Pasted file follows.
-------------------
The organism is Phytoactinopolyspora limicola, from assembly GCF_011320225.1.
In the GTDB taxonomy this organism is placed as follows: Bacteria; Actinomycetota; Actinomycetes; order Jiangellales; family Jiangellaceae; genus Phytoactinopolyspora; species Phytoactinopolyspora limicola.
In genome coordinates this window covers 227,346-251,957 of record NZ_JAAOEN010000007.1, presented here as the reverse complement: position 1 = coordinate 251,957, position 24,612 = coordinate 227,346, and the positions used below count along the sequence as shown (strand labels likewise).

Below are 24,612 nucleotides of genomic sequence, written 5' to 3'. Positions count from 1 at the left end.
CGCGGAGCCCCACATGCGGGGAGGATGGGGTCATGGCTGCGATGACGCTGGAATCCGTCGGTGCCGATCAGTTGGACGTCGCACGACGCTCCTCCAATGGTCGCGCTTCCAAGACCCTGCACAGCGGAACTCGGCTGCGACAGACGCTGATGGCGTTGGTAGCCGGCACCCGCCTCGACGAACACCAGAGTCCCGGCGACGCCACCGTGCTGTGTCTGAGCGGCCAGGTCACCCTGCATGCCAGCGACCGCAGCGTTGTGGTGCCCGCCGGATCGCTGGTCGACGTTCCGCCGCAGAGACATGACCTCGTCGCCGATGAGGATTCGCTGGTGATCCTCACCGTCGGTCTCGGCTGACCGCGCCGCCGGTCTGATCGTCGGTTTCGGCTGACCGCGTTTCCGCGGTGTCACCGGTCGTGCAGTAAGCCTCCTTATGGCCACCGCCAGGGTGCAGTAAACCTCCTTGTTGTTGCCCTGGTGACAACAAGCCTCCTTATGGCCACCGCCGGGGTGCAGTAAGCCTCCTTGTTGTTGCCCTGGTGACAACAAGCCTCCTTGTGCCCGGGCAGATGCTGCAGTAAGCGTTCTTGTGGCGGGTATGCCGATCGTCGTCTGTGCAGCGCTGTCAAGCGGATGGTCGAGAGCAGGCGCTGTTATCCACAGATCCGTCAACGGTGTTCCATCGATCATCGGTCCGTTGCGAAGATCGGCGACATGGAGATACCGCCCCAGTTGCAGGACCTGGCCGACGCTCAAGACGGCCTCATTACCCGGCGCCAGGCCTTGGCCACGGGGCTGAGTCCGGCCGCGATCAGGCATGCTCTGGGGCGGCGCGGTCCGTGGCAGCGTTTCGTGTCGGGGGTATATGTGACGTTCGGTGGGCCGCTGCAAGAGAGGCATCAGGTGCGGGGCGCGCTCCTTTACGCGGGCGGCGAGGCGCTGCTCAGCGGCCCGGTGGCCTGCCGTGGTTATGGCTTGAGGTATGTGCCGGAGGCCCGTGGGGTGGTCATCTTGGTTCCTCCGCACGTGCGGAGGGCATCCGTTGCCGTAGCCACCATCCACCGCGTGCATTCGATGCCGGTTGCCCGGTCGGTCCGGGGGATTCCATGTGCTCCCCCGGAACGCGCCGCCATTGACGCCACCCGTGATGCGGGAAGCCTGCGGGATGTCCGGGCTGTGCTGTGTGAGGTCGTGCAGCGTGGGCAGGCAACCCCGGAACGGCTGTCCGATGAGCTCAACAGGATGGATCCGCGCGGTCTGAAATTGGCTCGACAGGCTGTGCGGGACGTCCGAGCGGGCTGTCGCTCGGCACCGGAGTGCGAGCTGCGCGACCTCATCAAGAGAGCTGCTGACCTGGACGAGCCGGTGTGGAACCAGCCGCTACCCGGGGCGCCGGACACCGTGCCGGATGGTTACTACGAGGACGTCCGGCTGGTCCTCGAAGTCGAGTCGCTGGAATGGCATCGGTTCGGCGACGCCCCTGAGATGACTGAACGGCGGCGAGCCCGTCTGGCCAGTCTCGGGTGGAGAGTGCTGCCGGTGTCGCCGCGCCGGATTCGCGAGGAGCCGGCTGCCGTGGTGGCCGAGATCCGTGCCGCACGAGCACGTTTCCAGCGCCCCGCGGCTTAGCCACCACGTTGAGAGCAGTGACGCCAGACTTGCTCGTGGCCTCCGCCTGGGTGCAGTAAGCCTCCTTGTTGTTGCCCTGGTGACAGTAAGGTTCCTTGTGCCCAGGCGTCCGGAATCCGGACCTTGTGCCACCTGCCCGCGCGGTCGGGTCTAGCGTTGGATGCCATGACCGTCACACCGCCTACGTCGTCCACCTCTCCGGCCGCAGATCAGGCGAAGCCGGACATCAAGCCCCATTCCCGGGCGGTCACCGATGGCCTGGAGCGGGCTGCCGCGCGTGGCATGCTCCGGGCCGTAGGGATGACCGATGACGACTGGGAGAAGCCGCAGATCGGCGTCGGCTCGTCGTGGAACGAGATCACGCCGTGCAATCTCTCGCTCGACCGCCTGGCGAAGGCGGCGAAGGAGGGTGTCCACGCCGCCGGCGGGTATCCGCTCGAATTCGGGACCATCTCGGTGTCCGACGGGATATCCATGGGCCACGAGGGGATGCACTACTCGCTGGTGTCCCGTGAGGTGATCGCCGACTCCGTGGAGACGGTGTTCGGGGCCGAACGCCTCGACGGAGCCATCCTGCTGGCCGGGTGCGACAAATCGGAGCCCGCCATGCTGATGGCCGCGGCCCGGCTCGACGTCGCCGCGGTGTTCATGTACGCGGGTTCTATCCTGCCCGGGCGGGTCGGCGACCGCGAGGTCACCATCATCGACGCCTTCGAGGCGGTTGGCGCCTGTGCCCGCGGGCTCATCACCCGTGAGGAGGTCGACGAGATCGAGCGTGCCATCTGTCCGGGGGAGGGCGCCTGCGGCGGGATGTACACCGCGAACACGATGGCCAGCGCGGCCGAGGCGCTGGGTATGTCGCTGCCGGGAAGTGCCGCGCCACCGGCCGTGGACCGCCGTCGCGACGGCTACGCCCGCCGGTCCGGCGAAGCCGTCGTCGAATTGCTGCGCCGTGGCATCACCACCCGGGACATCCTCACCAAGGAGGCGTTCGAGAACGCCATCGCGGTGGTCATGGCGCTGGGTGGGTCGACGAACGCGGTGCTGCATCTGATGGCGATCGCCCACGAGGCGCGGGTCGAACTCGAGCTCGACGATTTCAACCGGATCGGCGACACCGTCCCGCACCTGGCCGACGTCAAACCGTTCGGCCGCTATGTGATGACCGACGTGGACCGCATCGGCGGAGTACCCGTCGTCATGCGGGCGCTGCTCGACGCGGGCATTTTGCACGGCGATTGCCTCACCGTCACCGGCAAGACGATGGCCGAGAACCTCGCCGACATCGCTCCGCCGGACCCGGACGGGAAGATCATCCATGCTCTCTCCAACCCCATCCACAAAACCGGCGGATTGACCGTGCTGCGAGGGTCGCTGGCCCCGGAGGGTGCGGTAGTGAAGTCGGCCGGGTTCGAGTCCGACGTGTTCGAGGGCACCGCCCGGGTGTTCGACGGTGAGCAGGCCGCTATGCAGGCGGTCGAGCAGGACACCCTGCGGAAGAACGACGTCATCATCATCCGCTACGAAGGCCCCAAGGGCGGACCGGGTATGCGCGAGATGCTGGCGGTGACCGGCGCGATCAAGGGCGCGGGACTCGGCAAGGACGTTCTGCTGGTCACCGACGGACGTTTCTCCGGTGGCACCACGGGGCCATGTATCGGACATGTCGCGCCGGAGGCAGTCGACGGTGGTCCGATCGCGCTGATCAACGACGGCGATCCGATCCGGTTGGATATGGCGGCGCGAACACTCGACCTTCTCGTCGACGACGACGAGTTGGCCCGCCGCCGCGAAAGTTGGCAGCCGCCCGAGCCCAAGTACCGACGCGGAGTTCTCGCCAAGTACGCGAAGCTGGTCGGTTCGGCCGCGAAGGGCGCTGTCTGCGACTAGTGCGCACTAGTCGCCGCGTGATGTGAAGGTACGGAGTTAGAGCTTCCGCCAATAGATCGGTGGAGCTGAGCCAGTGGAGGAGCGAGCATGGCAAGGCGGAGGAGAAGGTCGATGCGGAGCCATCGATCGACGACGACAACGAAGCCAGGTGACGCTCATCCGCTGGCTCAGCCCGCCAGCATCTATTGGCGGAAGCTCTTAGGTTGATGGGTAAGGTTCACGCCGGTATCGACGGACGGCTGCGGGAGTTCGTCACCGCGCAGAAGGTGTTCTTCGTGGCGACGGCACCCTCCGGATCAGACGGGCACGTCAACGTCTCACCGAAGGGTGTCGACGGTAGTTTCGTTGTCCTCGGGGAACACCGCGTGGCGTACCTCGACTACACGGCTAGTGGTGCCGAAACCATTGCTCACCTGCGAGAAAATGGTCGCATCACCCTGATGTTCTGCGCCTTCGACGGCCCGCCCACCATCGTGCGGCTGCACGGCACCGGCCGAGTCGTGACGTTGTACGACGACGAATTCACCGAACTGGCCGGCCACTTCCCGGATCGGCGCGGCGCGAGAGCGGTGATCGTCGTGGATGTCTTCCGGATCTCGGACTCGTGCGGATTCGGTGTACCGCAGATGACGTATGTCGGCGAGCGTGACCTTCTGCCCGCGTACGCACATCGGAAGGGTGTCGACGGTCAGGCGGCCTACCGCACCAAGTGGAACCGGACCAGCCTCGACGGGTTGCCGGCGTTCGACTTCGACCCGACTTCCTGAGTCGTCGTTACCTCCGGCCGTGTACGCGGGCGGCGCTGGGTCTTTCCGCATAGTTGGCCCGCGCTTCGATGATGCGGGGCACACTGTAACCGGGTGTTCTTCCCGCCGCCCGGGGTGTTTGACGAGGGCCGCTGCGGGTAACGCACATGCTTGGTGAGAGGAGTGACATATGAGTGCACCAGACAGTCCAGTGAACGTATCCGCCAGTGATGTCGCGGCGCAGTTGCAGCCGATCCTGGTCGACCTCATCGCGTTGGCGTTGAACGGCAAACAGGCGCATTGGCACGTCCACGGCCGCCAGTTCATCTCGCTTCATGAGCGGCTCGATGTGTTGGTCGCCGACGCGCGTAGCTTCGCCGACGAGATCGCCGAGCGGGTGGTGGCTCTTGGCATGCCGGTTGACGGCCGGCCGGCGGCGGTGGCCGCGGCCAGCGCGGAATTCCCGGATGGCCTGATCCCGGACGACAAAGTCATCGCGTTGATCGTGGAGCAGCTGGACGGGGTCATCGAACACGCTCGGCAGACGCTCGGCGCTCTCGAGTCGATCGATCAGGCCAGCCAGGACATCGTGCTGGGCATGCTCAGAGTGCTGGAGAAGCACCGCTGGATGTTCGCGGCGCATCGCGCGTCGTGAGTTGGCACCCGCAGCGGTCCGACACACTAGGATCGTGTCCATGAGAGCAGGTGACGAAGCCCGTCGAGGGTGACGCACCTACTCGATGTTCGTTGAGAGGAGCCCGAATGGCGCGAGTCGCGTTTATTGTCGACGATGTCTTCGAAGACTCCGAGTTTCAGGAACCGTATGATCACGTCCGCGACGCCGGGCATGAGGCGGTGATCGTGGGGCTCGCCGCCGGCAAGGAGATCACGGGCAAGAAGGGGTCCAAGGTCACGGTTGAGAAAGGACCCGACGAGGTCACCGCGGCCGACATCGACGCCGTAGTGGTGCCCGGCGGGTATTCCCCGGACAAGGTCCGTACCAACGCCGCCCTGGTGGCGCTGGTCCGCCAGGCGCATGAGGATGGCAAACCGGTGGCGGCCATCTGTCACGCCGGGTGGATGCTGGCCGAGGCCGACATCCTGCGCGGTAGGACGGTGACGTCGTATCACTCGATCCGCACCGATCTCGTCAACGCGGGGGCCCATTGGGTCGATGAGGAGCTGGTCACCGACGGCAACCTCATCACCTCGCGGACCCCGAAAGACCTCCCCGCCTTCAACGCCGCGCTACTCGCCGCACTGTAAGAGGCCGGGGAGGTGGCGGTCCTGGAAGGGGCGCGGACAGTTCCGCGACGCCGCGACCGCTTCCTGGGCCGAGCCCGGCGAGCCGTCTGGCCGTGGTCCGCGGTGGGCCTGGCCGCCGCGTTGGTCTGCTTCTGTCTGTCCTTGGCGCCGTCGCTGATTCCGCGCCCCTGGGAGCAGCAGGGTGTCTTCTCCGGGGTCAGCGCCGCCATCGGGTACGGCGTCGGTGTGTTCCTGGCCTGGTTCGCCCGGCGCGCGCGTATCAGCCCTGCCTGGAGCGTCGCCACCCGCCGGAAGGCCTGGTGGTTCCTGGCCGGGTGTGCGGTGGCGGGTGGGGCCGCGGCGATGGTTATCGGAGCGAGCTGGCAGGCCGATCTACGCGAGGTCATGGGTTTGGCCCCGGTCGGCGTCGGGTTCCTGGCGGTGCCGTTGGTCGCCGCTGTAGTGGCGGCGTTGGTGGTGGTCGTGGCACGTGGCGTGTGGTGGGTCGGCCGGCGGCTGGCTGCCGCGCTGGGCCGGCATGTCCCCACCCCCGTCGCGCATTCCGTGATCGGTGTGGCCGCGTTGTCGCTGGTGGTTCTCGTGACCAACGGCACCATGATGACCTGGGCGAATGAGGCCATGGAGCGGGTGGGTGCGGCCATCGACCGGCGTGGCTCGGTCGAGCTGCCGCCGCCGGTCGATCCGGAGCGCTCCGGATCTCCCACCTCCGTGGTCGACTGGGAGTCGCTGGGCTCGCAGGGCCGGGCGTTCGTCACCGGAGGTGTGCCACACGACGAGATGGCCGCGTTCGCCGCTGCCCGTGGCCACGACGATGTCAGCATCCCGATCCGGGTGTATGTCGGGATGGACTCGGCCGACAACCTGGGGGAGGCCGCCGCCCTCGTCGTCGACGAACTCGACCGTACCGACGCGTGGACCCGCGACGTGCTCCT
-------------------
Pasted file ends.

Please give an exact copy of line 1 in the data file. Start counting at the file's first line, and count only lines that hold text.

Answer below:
The organism is Phytoactinopolyspora limicola, from assembly GCF_011320225.1.